Kerala is ranked second cheapest in India, according to the Oil and Natural Gas Regulatory Authority of India.
It is one-fifth cheaper than the national average, which is the state of Tamil Nadu, which has been one of India’s most expensive states to obtain oil.
In comparison, Tamil Nadu’s average oil price was Rs.3,938 per thousand litre, compared with Rs.4,636 in Kerala, according TOI’s latest oil price report.
Oil prices have been on a volatile rise since the financial crisis of 2008.
This has led to a rise in refinery utilization and increased demand for oil, leading to the sharp increase in refinery capacity.
The state government had set up a refinery in Kollam to produce 1.4 million barrels per day (bpd) of crude oil.
The oil price has also been on the rise.
According to the Indian Oil Corporation (IOC), the country’s largest oil producer, it is expected to be over Rs.5,000 per barrel in 2021.
But this does not take into account refinery utilization.
According the IOC, the refinery will be used for oil production of 0.8 million bpd by 2019.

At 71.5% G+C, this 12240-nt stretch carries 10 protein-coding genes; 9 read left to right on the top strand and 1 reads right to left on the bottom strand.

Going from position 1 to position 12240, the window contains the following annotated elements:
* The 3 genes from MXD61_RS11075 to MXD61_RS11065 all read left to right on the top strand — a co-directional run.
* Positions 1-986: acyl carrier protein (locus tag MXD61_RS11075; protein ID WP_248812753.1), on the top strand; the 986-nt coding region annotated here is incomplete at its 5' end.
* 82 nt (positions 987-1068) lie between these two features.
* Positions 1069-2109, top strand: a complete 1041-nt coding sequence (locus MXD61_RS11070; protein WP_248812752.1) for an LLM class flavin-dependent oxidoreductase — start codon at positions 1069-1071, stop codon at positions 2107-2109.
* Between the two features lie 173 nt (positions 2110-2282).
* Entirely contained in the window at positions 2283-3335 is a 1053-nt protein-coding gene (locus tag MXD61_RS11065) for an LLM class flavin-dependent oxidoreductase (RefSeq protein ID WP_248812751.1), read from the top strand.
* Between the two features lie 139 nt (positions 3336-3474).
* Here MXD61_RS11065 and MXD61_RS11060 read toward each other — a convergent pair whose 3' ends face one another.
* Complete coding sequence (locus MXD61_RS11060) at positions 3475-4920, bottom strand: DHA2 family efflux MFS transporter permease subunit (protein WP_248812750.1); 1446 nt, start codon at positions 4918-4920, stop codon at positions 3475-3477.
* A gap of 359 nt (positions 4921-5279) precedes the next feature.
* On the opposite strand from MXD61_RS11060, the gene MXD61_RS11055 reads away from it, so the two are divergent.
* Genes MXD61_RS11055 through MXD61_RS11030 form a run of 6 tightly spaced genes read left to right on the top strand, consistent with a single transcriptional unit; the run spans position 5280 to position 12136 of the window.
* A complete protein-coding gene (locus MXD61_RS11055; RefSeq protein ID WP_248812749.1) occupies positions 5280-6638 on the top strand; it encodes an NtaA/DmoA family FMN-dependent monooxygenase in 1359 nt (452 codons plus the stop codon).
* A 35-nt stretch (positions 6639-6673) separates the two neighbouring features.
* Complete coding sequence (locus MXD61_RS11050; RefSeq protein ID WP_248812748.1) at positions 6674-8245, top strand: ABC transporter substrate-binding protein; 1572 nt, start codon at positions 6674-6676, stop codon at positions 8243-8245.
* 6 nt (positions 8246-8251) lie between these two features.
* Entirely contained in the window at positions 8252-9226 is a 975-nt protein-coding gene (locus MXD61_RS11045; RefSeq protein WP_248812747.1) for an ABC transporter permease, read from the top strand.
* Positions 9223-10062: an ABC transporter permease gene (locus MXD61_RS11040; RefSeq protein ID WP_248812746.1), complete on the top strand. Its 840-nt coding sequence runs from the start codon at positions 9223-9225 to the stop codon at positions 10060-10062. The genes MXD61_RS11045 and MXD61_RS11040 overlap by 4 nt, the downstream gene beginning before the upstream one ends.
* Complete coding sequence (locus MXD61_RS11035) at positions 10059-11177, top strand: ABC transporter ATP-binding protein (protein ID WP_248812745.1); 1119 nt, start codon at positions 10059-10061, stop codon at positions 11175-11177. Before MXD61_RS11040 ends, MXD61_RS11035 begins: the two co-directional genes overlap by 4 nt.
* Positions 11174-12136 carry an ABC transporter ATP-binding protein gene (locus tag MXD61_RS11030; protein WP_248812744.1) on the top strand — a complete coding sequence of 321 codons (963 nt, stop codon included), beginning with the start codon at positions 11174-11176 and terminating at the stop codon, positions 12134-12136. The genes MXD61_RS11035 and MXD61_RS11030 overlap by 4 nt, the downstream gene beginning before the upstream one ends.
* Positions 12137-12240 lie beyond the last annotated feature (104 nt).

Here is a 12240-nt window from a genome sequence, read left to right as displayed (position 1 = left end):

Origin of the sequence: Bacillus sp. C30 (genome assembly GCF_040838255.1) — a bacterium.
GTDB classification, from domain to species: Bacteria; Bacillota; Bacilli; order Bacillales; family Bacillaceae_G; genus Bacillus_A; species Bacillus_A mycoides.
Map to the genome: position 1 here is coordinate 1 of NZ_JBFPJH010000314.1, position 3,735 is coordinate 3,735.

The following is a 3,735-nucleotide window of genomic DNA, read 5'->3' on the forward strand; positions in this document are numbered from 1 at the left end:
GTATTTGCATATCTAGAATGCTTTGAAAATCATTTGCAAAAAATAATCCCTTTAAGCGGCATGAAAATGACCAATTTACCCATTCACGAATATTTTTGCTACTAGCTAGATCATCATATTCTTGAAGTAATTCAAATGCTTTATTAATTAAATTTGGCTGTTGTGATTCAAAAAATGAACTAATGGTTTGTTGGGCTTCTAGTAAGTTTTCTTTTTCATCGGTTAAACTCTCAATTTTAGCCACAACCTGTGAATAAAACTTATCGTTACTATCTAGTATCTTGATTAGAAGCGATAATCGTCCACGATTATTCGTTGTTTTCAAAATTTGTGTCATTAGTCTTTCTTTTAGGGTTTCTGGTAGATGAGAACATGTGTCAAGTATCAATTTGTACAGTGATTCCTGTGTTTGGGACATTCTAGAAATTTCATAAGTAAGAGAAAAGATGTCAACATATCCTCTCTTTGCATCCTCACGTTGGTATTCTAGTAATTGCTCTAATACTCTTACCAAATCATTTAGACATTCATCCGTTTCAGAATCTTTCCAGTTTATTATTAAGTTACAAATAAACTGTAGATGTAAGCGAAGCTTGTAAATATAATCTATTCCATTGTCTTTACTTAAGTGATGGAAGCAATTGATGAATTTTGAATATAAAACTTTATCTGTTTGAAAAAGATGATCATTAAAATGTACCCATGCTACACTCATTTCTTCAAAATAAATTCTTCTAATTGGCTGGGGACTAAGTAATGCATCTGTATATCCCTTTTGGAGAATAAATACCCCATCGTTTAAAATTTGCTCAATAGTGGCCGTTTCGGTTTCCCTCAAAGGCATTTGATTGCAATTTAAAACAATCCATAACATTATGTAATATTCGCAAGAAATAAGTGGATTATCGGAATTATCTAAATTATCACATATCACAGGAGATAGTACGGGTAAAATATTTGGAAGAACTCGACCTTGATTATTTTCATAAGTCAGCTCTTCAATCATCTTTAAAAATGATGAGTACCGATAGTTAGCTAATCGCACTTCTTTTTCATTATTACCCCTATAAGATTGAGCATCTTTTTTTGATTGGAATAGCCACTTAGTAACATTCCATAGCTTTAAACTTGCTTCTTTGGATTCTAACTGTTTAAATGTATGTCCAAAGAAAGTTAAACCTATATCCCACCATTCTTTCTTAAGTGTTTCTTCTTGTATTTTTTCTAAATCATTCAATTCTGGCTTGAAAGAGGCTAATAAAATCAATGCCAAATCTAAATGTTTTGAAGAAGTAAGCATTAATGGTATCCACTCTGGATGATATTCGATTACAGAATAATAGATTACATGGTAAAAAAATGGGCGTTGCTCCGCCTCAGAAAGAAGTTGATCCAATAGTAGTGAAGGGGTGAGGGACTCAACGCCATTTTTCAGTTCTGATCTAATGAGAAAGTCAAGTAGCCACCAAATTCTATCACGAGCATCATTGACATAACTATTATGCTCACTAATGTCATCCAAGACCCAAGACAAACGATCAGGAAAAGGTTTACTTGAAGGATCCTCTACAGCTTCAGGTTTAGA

It has said that the refinery can be operational from 2019 to 2023, but it cannot be fully utilised until then.
Kerala has also taken up the cause of renewable energy.
The Kerala State Electricity Board has set up an initiative for the development of renewable power sources, and has proposed that it be taken up in the next financial year.
The energy board also has a renewable energy policy for the state.
Kurupuram is the second-most expensive oil-producing state in India.
Kerala has the highest refinery utilization in India at a rate of 8.7 percent.
But the refinery is not operational, according the IOC.
The government has decided to set up two plants at the Kurupurakkam refinery to be used only for refinery maintenance and maintenance of refinery and its equipment.
Kailash Energy is another state that is struggling with refinery utilization, as its refinery is being used for fuel oil.
Keralites are also one of only three states in the country that are still using coal for electricity generation.
The State Electricity Corporation of India has said the state will soon begin charging consumers for electricity from coal-based generators.
Kailash Power Corporation, the state-run utility that owns the Kurapur power station, said it will start charging its customers for electricity at the earliest, as the cost of producing electricity has risen over the past few years.
“As the electricity cost has increased, we are paying more for the electricity that we get from coal,” said V J Kumar, director general, Kailas Power Corporation.